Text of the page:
We are only as sick as our denial.

Person Centered Therapy is sometimes called Rogerian Therapy or Non Directive Therapy.

The therapist provides a safe space for someone to experience and explore what they are really thinking and feeling. This is not often available in day to day relationships that are mostly restricted by expectations and mutual obligations.

Carl Rogers' three principles of Person Centered Therapy are a therapist's guide to how to be rather than what to do. They are often summed up as unconditional, positive and authentic regard. Real and friendly interest, no matter what.

These three principles provide safe and reliable guidelines for a therapist to perfect themselves in this art.

Some therapists who say they are “Person Centered” are in reality quite directive. And many therapists who say they use some other method in fact follow these three principles.

first principle – unconditional, unprejudiced, open
Theory and method and personal prejudice are put aside to connect with another person and be open to experience them as they are. The therapist becomes the theory and the method and is uniquely different in each encounter.

A therapist’s Personal reactions to stories of suffering are not easy to put aside. Mirroring and internalizing them can be disturbing.
But a therapist’s personal reactions can block their client’s unfolding ideas. Skirting around or glossing over uncomfortable topics with reassurance or chatter signals that the topics are taboo.

It can be tempting to point out the obvious or recommend changes of thoughts, feelings or behaviour. Or try to bully or blackmail someone to change.

Anything a therapist misses or finds uncomfortable or exciting may be avoided from then on. Lost opportunities are rarely repeated.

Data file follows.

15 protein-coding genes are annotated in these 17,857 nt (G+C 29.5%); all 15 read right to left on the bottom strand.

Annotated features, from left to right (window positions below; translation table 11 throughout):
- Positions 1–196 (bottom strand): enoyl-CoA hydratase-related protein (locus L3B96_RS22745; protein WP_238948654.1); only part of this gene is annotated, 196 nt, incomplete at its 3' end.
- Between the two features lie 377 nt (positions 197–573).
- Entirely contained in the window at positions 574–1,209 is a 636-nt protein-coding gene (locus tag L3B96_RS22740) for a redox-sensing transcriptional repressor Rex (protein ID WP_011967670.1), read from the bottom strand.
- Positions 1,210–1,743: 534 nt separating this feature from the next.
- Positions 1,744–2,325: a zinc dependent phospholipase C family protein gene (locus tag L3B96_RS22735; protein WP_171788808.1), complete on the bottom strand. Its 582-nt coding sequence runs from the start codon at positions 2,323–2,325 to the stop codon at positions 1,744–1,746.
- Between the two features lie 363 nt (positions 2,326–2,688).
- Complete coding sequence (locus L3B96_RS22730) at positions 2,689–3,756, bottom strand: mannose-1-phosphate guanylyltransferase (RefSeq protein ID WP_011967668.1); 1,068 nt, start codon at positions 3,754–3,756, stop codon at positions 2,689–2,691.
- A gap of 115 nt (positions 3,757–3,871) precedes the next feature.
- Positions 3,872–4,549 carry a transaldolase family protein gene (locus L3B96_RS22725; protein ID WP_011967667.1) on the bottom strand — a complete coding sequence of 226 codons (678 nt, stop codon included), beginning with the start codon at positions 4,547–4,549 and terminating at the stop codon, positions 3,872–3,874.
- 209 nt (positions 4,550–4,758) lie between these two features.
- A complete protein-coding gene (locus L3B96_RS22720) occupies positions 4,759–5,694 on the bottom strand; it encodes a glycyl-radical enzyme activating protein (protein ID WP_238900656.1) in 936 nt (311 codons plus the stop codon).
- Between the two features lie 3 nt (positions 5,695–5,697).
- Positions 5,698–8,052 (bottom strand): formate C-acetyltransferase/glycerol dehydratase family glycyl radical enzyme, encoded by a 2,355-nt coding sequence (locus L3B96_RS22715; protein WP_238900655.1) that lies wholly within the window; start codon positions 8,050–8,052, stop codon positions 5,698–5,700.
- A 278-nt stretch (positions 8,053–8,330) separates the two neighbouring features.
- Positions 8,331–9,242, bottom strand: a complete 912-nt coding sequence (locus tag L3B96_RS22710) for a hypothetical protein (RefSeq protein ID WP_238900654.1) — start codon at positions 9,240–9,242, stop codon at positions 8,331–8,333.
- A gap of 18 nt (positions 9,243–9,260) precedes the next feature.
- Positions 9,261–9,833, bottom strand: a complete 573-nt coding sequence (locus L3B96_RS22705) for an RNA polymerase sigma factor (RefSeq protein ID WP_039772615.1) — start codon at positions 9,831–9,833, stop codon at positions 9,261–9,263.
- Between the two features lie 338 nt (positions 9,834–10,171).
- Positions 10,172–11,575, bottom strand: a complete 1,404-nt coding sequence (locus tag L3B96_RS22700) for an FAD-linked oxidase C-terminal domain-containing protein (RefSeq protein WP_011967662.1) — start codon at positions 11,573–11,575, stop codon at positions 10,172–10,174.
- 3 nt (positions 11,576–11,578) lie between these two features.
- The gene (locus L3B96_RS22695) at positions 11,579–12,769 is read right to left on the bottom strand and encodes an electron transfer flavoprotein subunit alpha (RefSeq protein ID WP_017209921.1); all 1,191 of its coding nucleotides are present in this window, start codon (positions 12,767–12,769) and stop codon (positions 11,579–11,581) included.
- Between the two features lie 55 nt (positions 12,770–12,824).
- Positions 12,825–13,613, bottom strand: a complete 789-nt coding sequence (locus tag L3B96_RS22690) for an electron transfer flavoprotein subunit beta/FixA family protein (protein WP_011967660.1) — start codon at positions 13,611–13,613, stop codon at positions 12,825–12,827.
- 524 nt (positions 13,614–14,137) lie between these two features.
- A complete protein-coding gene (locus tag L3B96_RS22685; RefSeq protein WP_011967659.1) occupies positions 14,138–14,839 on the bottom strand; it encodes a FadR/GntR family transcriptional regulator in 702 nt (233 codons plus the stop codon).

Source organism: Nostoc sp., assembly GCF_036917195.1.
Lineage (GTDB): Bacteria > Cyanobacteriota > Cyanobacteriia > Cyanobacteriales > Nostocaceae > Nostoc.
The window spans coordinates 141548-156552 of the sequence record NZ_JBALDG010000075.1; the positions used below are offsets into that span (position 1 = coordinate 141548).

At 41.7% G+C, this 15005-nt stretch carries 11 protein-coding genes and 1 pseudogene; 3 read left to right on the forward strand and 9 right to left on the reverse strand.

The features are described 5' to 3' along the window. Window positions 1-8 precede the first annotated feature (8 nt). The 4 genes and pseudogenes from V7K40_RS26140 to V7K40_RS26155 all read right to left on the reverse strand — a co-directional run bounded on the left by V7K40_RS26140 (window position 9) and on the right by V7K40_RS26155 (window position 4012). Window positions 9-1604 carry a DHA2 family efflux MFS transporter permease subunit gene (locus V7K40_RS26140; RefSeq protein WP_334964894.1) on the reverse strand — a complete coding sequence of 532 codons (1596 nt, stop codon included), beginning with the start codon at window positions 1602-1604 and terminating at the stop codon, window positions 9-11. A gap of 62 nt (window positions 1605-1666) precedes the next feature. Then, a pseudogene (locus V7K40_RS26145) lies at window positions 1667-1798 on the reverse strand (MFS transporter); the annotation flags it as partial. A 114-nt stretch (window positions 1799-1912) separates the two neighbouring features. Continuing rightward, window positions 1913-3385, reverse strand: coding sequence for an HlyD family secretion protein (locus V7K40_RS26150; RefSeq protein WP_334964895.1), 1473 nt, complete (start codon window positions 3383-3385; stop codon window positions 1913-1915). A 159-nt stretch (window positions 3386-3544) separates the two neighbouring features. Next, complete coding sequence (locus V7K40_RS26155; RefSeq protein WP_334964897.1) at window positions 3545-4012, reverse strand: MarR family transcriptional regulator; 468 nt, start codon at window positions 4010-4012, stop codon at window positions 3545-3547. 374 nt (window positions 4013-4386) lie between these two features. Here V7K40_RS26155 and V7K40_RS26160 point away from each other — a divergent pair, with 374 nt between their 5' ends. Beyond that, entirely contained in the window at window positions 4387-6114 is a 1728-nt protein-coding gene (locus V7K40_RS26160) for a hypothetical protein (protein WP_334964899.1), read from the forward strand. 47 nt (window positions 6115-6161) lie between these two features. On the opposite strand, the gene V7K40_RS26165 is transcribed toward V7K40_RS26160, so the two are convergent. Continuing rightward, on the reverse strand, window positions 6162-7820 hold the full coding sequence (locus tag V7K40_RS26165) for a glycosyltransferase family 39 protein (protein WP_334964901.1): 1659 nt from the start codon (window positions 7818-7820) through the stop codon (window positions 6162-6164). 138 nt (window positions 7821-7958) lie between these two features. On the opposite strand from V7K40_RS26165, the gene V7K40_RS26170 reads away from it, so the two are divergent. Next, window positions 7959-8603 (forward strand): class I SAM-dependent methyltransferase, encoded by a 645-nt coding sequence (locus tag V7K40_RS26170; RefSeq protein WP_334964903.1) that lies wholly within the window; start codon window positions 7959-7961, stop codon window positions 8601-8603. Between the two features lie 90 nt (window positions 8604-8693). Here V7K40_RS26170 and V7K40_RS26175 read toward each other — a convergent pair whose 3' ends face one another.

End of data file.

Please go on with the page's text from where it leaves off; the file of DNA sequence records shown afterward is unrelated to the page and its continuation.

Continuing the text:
opinions can get in the way

  • Seek to understand rather than to be understood. Perhaps check to see you understood what was just said

  • Be interested rather than interesting.

expectations can get in the way

  • Set aside anxieties, biases and prejudices so they don't colour or distort understanding.

  • Set aside memories of previous conversations. Start where the other person is right now.

  • Stay with where they are without anticipating what will be said next and without preparing responses.

  • Allow preoccupations to be brought up and elaborated freely. Especially fleeting allusions to topics that are being floated to test the waters but can't quite be voiced yet.

  • Give people enough time to hear what they are saying.

self determination
Allow the other person to own the healing space and work out what to do and what to think rather than think for them. Facilitate instead of joining in and becoming a part of the story.

A therapist's brochure, website or business name are part of therapy. They begin to define the therapeutic space and relationship and prepare a newcomer for when they first walk through the door. By reading these and turning up a contract is already forming in a client’s mind and the terms are being accepted.
But a full blown treatment plan even if it is negotiated
takes therapy down predetermined paths and silences thoughts and feelings that have not quite found their way into consciousness.

When you find yourself wanting to ask a question, check how you are feeling to see if you have sensed something emerging. Then, don’t ask that question.